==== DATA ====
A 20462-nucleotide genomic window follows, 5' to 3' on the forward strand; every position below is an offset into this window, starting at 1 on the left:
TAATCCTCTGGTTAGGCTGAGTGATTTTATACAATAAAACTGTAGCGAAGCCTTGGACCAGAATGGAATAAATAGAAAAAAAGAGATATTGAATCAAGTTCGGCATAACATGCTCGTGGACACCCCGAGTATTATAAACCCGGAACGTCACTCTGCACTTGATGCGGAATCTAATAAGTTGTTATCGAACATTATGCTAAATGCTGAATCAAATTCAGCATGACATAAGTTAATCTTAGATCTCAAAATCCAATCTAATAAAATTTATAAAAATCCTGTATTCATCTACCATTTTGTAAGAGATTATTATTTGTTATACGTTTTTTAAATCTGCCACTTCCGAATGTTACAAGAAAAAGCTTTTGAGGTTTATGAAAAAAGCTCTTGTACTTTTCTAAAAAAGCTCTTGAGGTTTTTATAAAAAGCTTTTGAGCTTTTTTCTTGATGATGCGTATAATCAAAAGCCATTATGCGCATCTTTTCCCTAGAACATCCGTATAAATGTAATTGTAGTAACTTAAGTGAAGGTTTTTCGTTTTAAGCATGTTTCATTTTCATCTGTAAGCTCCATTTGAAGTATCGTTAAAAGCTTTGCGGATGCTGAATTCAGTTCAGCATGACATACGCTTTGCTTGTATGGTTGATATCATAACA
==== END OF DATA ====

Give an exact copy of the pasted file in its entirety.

A 20462-nucleotide genomic window follows, 5' to 3' on the forward strand; every position below is an offset into this window, starting at 1 on the left:
TAATCCTCTGGTTAGGCTGAGTGATTTTATACAATAAAACTGTAGCGAAGCCTTGGACCAGAATGGAATAAATAGAAAAAAAGAGATATTGAATCAAGTTCGGCATAACATGCTCGTGGACACCCCGAGTATTATAAACCCGGAACGTCACTCTGCACTTGATGCGGAATCTAATAAGTTGTTATCGAACATTATGCTAAATGCTGAATCAAATTCAGCATGACATAAGTTAATCTTAGATCTCAAAATCCAATCTAATAAAATTTATAAAAATCCTGTATTCATCTACCATTTTGTAAGAGATTATTATTTGTTATACGTTTTTTAAATCTGCCACTTCCGAATGTTACAAGAAAAAGCTTTTGAGGTTTATGAAAAAAGCTCTTGTACTTTTCTAAAAAAGCTCTTGAGGTTTTTATAAAAAGCTTTTGAGCTTTTTTCTTGATGATGCGTATAATCAAAAGCCATTATGCGCATCTTTTCCCTAGAACATCCGTATAAATGTAATTGTAGTAACTTAAGTGAAGGTTTTTCGTTTTAAGCATGTTTCATTTTCATCTGTAAGCTCCATTTGAAGTATCGTTAAAAGCTTTGCGGATGCTGAATTCAGTTCAGCATGACATACGCTTTGCTTGTATGGTTGATATCATAACA